Company to expand health plan

New York Times News Service

Wal-Mart Stores, facing a raft of state bills that would require it to increase spending on employee health insurance, plans to ease several longstanding -- and heavily criticized -- restrictions on who is eligible for benefits, the company said Thursday.

Wal-Mart said that for the first time it would permit part-time employees to enroll their children in the company's health insurance plan, and it pledged to significantly reduce the waiting period before a new part-time employee is eligible for benefits, though it declined to specify how much.

The new eligibility rules are intended to increase the number of employees who can participate in the insurance plan, but it was unclear how significant the impact would be because Wal-Mart gave little detailed information about its plans.

Even with the new plan, Wal-Mart's workers, whose average pay is less than $20,000 a year, will pay monthly premiums and hefty annual deductibles.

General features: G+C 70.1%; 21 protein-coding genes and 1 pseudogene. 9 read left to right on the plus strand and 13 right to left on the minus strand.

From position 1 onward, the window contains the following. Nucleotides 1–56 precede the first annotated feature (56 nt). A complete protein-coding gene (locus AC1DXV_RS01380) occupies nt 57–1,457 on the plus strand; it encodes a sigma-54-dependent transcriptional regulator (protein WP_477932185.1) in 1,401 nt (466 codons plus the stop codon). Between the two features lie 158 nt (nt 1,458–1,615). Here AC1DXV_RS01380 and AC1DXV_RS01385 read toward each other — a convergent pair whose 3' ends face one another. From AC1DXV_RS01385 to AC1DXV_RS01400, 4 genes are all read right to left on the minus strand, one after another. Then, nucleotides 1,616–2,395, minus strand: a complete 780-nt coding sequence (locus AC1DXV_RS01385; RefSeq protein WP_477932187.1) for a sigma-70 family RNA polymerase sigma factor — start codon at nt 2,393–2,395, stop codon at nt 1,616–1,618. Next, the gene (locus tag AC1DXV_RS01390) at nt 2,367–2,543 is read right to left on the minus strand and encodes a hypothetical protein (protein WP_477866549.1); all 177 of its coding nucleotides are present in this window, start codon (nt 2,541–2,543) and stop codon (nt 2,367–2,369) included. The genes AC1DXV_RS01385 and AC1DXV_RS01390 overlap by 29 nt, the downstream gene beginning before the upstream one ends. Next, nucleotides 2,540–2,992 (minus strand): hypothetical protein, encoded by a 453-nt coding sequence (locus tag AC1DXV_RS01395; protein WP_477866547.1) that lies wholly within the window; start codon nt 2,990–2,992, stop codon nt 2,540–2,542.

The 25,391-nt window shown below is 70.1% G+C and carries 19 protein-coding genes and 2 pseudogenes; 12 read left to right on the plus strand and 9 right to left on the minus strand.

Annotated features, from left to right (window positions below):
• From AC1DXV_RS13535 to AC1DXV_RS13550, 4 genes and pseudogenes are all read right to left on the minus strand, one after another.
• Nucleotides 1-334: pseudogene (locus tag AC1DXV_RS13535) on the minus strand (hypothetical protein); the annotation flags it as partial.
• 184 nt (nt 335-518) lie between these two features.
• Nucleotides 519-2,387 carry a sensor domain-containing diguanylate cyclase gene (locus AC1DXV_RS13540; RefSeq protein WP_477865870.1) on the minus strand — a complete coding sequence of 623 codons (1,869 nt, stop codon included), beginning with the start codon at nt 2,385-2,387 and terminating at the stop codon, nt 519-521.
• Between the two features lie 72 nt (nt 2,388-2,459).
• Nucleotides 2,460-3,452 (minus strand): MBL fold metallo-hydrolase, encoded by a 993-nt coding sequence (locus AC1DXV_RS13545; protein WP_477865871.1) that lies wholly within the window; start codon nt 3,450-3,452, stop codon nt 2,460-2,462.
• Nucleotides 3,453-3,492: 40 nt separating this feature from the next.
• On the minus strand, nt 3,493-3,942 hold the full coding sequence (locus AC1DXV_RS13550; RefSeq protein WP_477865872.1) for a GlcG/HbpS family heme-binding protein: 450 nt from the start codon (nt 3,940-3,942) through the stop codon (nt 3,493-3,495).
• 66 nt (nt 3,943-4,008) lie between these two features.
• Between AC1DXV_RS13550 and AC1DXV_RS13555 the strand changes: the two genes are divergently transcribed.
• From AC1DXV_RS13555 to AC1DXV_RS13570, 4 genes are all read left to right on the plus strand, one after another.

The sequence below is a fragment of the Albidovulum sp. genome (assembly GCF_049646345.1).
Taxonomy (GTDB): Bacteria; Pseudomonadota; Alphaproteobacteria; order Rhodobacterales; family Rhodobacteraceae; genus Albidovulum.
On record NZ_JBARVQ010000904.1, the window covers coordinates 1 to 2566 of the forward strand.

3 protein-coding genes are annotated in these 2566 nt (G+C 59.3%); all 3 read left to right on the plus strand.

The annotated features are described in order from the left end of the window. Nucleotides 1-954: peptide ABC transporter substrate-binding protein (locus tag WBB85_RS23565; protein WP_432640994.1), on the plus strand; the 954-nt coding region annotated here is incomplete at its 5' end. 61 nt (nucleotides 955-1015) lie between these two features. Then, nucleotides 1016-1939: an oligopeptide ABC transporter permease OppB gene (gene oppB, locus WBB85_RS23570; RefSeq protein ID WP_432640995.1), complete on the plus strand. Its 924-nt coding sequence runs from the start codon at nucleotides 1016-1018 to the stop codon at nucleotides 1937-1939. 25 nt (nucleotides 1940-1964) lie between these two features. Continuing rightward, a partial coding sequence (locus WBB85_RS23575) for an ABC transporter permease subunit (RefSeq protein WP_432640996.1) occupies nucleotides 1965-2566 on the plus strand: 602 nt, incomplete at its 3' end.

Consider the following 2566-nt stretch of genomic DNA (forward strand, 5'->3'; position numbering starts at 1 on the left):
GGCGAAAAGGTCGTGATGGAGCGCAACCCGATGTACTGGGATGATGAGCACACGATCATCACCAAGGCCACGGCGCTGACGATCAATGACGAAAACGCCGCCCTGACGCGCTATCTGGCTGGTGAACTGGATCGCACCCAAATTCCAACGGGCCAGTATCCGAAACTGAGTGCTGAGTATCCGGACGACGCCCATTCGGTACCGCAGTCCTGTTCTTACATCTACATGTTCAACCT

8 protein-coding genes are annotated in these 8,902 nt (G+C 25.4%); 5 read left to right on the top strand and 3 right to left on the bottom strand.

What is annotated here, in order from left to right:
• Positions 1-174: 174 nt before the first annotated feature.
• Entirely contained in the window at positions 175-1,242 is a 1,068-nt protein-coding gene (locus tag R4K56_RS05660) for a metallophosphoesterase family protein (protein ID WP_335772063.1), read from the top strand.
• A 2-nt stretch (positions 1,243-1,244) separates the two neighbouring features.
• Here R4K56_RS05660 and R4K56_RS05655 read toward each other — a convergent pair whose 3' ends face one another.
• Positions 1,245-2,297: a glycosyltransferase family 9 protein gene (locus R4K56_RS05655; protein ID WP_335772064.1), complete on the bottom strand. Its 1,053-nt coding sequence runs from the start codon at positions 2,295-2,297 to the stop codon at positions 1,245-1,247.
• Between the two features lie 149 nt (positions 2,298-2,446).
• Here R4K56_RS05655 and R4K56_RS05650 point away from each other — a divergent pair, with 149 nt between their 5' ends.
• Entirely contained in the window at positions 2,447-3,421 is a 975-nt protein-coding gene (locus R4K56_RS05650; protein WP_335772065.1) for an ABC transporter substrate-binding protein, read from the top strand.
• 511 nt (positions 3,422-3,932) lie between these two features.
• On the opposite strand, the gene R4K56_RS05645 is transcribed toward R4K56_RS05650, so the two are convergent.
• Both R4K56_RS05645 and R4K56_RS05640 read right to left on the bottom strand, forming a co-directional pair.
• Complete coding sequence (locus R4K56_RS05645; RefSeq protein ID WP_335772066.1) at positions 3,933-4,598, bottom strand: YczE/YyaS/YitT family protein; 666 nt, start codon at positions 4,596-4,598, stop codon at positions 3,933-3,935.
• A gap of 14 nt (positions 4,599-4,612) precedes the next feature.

The changes, which Wal-Mart's chief executive, H. Lee Scott Jr., plans to formally announce Sunday before a meeting of the nation's governors, underscores how big a political and public relations threat the health care issue has become for the nation's largest private employer.

Wal-Mart insures less than half of its 1.3 million employees in the United States, and it has come under fierce criticism for skimping on benefits and shifting the cost of health care to state governments.

In the last two months, the Maryland Legislature has passed a law that would force Wal-Mart to improve its benefits, and a dozen other states, including California, Colorado and Rhode Island, have begun considering similar bills.

Wal-Mart originally planned to announce the new benefit rules later this year, but it rushed the news out this week before the governors meeting in Washington.

The new eligibility requirements are notable because, until now, Wal-Mart offered health insurance to the children only of full-time workers, and it required part-time workers to wait two years before enrolling in a plan. Full-time workers must wait six months.

Wal-Mart also said it would expand the use of in-store clinics to treat employees and nonemployees. Such clinics, which the company set up in Arkansas, Oklahoma and Indiana as a test six months ago, are designed for routine, nonemergency medicine, like a strep throat or an earache.

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